Sue Neales ,  Mercury

EXPORTS of raw woodchips will not cease once the proposed new $1.4 billion pulp mill on the Tamar River near Launceston cranks up.

Gunns logs and sells fewer than 3.8 million tonnes of woodchips annually. But by 2018, the amount of timber being turned into woodchips to supply both raw exports and the new pulp mill is projected by Gunns to be almost double that amount, at 7 million tonnes a year.

Public expectation has been that the pulp mill, with its value-adding processing of woodchips into pulp, will replace the need for continuing low-value woodchip exports from Tasmania’s ports. But Gunns regional manager Bryan Hayes told a meeting of logging contractors in Launceston last week … (that)  Gunns’ ability to finance the $1.4 billion pulp mill “in its own right” would depend on the company continuing parallel large-scale raw woodchip exports. This shock admission reveals the timber giant intends to operate this two-pronged chip policy until at least 2025.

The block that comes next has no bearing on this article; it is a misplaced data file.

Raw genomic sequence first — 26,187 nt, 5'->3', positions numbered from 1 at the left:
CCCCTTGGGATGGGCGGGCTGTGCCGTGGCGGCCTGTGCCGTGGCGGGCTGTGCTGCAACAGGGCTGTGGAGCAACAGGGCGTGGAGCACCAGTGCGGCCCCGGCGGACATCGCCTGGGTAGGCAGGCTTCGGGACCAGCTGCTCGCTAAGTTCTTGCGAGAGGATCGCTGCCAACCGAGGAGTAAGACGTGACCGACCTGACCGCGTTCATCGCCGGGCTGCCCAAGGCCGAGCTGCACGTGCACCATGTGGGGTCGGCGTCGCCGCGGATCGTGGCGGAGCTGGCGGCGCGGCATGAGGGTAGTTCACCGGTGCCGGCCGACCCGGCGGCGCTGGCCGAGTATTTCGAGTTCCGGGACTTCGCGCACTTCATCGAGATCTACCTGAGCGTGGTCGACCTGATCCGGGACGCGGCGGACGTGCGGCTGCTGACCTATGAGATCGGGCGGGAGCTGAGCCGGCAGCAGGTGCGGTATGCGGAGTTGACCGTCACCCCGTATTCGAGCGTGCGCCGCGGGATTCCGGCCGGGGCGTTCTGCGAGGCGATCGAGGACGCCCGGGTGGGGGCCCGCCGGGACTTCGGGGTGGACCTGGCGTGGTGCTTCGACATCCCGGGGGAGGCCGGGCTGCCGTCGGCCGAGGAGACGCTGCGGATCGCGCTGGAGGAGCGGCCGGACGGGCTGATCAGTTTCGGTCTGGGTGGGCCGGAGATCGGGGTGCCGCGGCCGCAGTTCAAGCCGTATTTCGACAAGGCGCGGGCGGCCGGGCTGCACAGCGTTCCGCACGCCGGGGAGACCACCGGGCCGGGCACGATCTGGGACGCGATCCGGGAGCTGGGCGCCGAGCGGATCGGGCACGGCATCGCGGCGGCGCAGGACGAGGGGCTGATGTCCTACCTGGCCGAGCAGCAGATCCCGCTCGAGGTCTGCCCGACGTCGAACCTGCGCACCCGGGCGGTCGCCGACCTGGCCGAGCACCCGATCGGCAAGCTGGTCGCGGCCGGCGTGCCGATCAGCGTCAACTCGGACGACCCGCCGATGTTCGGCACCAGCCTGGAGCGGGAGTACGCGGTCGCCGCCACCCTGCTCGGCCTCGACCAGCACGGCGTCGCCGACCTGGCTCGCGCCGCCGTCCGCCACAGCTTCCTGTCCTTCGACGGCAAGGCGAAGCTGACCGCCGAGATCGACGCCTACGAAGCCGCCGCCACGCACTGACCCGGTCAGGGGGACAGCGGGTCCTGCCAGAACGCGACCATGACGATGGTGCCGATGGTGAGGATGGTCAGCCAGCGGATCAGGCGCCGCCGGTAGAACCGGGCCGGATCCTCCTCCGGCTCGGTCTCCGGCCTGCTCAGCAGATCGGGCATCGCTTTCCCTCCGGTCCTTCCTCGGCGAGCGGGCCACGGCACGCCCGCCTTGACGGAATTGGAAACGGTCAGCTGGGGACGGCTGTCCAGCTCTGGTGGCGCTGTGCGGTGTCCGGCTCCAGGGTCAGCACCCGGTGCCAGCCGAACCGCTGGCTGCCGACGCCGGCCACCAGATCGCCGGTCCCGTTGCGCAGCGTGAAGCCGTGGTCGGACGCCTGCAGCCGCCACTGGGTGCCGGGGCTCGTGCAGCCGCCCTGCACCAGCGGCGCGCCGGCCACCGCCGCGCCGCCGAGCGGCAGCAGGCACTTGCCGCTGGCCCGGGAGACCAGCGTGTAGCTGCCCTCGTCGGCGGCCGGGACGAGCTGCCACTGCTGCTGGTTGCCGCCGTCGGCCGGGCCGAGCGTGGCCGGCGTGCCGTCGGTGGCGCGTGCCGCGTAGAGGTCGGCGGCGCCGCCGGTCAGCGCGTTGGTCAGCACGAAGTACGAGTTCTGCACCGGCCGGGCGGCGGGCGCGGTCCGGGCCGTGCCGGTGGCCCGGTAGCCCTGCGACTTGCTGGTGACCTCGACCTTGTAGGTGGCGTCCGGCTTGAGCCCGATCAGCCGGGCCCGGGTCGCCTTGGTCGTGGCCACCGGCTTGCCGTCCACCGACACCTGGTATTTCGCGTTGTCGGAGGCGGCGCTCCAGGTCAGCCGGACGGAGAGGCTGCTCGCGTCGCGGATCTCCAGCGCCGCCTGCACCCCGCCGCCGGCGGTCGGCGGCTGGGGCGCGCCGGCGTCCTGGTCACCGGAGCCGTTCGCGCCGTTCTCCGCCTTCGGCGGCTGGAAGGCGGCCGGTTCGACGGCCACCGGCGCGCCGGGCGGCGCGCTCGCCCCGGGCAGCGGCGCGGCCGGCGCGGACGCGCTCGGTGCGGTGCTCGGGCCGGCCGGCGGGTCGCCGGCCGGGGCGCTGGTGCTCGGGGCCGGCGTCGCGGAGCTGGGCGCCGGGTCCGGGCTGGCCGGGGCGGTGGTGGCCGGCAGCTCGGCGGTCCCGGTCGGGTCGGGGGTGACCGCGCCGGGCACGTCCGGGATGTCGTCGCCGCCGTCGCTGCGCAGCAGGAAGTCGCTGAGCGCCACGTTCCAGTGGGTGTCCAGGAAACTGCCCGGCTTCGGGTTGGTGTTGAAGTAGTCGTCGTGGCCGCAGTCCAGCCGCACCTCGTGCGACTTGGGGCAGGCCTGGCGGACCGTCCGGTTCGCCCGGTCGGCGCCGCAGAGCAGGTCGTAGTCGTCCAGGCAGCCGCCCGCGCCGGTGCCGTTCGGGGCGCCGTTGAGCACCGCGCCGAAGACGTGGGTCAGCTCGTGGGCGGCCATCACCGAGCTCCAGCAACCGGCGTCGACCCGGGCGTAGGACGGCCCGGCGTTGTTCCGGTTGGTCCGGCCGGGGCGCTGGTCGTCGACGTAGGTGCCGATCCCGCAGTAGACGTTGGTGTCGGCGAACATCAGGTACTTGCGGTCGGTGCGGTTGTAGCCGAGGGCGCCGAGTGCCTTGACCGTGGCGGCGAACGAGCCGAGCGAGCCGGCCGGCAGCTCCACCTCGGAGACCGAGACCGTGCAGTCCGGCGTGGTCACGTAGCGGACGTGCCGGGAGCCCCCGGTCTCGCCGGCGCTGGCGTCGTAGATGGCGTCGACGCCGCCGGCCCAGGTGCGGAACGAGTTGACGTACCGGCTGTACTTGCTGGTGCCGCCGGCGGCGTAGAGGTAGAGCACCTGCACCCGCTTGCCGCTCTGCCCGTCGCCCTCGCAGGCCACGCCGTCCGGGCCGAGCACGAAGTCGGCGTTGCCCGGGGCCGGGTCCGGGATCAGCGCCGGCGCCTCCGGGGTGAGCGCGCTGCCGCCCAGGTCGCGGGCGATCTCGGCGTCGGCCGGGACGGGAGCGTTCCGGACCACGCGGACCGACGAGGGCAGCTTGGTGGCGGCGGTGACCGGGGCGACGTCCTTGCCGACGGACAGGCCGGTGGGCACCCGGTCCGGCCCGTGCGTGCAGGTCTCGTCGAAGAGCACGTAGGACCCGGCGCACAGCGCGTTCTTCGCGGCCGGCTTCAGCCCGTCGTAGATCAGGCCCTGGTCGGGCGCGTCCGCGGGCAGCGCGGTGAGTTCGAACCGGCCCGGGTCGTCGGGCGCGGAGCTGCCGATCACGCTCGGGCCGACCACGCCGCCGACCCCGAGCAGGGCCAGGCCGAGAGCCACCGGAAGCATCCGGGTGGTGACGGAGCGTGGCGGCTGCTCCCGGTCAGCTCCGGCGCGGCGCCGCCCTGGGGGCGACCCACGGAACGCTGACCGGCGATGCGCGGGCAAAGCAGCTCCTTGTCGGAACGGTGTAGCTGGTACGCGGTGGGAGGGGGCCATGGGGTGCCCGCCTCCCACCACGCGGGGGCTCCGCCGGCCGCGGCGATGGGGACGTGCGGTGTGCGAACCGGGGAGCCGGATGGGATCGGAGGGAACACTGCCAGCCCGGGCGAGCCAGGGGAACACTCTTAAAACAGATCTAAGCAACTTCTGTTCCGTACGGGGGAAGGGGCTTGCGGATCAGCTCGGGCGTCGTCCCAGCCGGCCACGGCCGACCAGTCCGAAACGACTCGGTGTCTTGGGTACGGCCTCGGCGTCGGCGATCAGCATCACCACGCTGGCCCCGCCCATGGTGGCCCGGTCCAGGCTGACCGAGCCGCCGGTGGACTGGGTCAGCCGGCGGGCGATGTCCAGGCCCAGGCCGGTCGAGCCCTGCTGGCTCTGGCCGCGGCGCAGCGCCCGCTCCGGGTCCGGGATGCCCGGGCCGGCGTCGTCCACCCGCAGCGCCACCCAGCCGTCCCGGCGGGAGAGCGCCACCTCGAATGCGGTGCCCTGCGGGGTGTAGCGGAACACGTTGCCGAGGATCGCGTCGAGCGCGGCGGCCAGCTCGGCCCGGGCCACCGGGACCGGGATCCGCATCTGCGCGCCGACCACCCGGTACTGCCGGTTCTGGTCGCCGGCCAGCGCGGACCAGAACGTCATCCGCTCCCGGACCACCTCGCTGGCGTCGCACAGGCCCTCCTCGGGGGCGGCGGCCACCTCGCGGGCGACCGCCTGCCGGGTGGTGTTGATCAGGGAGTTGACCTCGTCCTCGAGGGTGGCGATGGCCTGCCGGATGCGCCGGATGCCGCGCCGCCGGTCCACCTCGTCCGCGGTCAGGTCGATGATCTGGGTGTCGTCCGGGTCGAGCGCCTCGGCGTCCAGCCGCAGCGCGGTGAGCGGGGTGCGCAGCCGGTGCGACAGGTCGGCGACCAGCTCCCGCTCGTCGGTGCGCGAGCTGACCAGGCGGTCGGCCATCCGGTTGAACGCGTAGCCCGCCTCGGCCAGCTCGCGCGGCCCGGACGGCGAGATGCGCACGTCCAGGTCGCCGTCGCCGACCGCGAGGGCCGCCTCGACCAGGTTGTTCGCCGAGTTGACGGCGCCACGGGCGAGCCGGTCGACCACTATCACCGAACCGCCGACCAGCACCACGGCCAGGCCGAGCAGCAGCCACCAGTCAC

The revelation is contrary to public claims made regularly by Gunns, the State Government and pulp mill advocates that the new mill will be a value-adding replacement for the low-value woodchip export industry.

Read more here
And: Hunt for new woodchip markets